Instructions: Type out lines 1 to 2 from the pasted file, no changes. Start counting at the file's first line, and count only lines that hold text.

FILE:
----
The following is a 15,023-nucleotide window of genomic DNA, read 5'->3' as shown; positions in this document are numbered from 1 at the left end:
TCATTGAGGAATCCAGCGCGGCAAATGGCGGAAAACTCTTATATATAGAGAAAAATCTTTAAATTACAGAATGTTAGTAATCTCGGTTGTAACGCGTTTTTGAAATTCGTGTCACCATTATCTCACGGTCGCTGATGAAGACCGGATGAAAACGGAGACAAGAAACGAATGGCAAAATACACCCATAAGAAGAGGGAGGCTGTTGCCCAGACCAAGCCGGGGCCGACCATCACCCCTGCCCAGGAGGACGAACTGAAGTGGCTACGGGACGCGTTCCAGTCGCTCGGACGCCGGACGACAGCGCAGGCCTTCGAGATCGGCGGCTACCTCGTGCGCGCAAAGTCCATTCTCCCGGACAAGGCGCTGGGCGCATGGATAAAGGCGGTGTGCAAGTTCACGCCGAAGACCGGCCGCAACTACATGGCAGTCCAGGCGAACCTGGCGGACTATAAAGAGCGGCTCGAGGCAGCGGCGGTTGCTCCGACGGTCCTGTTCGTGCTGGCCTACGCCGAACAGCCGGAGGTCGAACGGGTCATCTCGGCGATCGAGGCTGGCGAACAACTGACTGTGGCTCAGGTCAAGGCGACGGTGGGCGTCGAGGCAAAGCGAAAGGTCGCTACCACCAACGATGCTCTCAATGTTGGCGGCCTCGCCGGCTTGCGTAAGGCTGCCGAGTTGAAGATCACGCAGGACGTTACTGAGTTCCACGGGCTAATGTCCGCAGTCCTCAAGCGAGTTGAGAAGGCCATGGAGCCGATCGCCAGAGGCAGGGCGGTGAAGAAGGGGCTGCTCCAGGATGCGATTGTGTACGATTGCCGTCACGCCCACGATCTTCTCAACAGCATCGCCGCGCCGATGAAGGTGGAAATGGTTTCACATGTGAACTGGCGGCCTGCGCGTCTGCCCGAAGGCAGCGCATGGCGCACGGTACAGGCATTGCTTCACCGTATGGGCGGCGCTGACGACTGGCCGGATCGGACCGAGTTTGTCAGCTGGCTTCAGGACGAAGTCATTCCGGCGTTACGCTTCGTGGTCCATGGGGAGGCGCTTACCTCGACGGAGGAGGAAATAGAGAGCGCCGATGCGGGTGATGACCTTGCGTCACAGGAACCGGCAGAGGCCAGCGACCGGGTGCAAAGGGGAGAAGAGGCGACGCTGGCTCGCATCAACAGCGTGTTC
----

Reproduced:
The following is a 15,023-nucleotide window of genomic DNA, read 5'->3' as shown; positions in this document are numbered from 1 at the left end:
TCATTGAGGAATCCAGCGCGGCAAATGGCGGAAAACTCTTATATATAGAGAAAAATCTTTAAATTACAGAATGTTAGTAATCTCGGTTGTAACGCGTTTTTGAAATTCGTGTCACCATTATCTCACGGTCGCTGATGAAGACCGGATGAAAACGGAGACAAGAAACGAATGGCAAAATACACCCATAAGAAGAGGGAGGCTGTTGCCCAGACCAAGCCGGGGCCGACCATCACCCCTGCCCAGGAGGACGAACTGAAGTGGCTACGGGACGCGTTCCAGTCGCTCGGACGCCGGACGACAGCGCAGGCCTTCGAGATCGGCGGCTACCTCGTGCGCGCAAAGTCCATTCTCCCGGACAAGGCGCTGGGCGCATGGATAAAGGCGGTGTGCAAGTTCACGCCGAAGACCGGCCGCAACTACATGGCAGTCCAGGCGAACCTGGCGGACTATAAAGAGCGGCTCGAGGCAGCGGCGGTTGCTCCGACGGTCCTGTTCGTGCTGGCCTACGCCGAACAGCCGGAGGTCGAACGGGTCATCTCGGCGATCGAGGCTGGCGAACAACTGACTGTGGCTCAGGTCAAGGCGACGGTGGGCGTCGAGGCAAAGCGAAAGGTCGCTACCACCAACGATGCTCTCAATGTTGGCGGCCTCGCCGGCTTGCGTAAGGCTGCCGAGTTGAAGATCACGCAGGACGTTACTGAGTTCCACGGGCTAATGTCCGCAGTCCTCAAGCGAGTTGAGAAGGCCATGGAGCCGATCGCCAGAGGCAGGGCGGTGAAGAAGGGGCTGCTCCAGGATGCGATTGTGTACGATTGCCGTCACGCCCACGATCTTCTCAACAGCATCGCCGCGCCGATGAAGGTGGAAATGGTTTCACATGTGAACTGGCGGCCTGCGCGTCTGCCCGAAGGCAGCGCATGGCGCACGGTACAGGCATTGCTTCACCGTATGGGCGGCGCTGACGACTGGCCGGATCGGACCGAGTTTGTCAGCTGGCTTCAGGACGAAGTCATTCCGGCGTTACGCTTCGTGGTCCATGGGGAGGCGCTTACCTCGACGGAGGAGGAAATAGAGAGCGCCGATGCGGGTGATGACCTTGCGTCACAGGAACCGGCAGAGGCCAGCGACCGGGTGCAAAGGGGAGAAGAGGCGACGCTGGCTCGCATCAACAGCGTGTTC